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Rains wreak havoc on St Mary Agri Expo

Published:Thursday | April 12, 2012 | 12:00 AM
TOP LEFT: The FHIA banana, which is being introduced to farmers across the island, was on display at the St Mary Agri Expo held on Monday at the Grey's Inn Sports Complex in St Mary. In addition to bearing up to 25 per cent more than the Cavendish varieties traditionally grown in Jamaica, the FHIA is resistant to black sigatoka. The cost of spraying to control this disease is a major factor in production.
Juliann Cole does a good job of keeping her balance as Eric Williams of Ace Supercentre fits her with a pair of water boots, which she bought after her shoes got filled with water.photos by Christopher Serju
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Christopher Serju, Gleaner Writer

Rain, usually welcomed by farmers, ruined the annual St Mary Agri Expo held at the Grey's Inn Sports Complex on Monday, after heavy overnight showers left the showground soaked and daytime rainfall effectively washed out the event.

The organisers, the St Mary Association of Branch Societies, the Jamaica Agricultural Society, and exhibitors were left rueing the unseasonal rain which kept away the anticipated heavy flow of patrons.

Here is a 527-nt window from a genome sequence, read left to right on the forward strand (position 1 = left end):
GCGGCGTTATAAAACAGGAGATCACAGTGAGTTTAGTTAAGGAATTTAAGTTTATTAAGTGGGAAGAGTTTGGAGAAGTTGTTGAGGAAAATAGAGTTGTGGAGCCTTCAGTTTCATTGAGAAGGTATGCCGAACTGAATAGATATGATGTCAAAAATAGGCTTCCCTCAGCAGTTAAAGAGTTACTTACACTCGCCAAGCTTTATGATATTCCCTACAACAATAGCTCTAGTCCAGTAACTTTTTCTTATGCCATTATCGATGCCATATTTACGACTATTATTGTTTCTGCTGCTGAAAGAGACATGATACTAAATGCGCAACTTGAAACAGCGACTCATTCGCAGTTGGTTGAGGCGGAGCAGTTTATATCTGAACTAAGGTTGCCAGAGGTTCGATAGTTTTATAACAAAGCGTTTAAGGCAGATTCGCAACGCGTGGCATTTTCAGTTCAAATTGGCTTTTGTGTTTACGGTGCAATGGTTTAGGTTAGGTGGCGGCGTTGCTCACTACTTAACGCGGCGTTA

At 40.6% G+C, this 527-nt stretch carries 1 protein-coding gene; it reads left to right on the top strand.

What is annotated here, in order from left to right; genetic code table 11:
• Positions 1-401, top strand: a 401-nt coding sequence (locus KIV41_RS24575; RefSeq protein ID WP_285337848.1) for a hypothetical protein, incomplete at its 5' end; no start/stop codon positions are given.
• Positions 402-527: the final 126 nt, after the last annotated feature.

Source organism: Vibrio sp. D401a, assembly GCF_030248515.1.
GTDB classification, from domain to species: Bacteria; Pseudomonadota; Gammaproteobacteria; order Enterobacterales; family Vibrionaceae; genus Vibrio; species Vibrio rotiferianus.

However, the show did go on and patron Governor General Sir Patrick Allen and Lady Allen put on water boots to traverse the soggy showground.

"No problem," the governor general told The Gleaner of the impact on his duties, going on to explain that it was all in a day's work.

Food vendors lamented the slow business, expressing hope that things would pick up. But given the low turnout, this was not likely to happen.

The Coconut Industry Board, which had trucked in some 1,000 jelly coconuts in anticipation of good business, took a beating.

However, at least one company, Ace Supercentre, enjoyed a windfall from the heavy showers which made walking and driving very difficult, a few vehicles getting stuck in the mud.

Capitalising on misfortune

When The Gleaner visited its booth, the company was doing thriving business selling water boots, even though this was not part of the original game plan.

"We have gone (sold) over 30 pairs already," Eric Williams said. He explained that after the staff had used up most of their plastic galoshes, sharing some with members of the public, they hit upon a bright idea.

"We made contact with someone from our store who was actually coming to the show. He was in Kingston, so he ran down to Ace (White Marl, Spanish Town) and picked up a few boxes and we have almost sold out," he explained.

Sales of pharmaceuticals and farm and garden items were nowhere near previous years.

One of those who ended up making an unplanned purchase of water boots was Juliann Cole, who travelled from Kingston to visit the show, which was in its 26th staging, for the first time.

"My shoes were filled with water," she said, in explaining her need to make the purchase. Then she was off to buy more plants and fruit trees.